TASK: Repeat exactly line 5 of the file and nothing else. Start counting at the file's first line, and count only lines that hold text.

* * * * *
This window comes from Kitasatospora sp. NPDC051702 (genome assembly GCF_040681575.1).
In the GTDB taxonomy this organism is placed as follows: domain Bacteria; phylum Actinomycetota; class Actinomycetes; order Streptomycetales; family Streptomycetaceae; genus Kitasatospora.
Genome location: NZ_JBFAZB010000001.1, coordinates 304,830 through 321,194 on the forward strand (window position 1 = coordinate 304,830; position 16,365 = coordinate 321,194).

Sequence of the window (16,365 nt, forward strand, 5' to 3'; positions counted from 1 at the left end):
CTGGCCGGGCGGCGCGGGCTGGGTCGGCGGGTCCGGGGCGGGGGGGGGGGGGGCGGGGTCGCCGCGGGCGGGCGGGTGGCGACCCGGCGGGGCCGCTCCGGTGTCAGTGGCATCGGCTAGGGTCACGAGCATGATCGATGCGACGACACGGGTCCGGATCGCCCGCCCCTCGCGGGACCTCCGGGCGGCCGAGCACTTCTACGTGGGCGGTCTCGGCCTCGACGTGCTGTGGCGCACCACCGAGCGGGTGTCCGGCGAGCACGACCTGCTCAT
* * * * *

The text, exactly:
CTGGCCGGGCGGCGCGGGCTGGGTCGGCGGGTCCGGGGCGGGGGGGGGGGGGGCGGGGTCGCCGCGGGCGGGCGGGTGGCGACCCGGCGGGGCCGCTCCGGTGTCAGTGGCATCGGCTAGGGTCACGAGCATGATCGATGCGACGACACGGGTCCGGATCGCCCGCCCCTCGCGGGACCTCCGGGCGGCCGAGCACTTCTACGTGGGCGGTCTCGGCCTCGACGTGCTGTGGCGCACCACCGAGCGGGTGTCCGGCGAGCACGACCTGCTCAT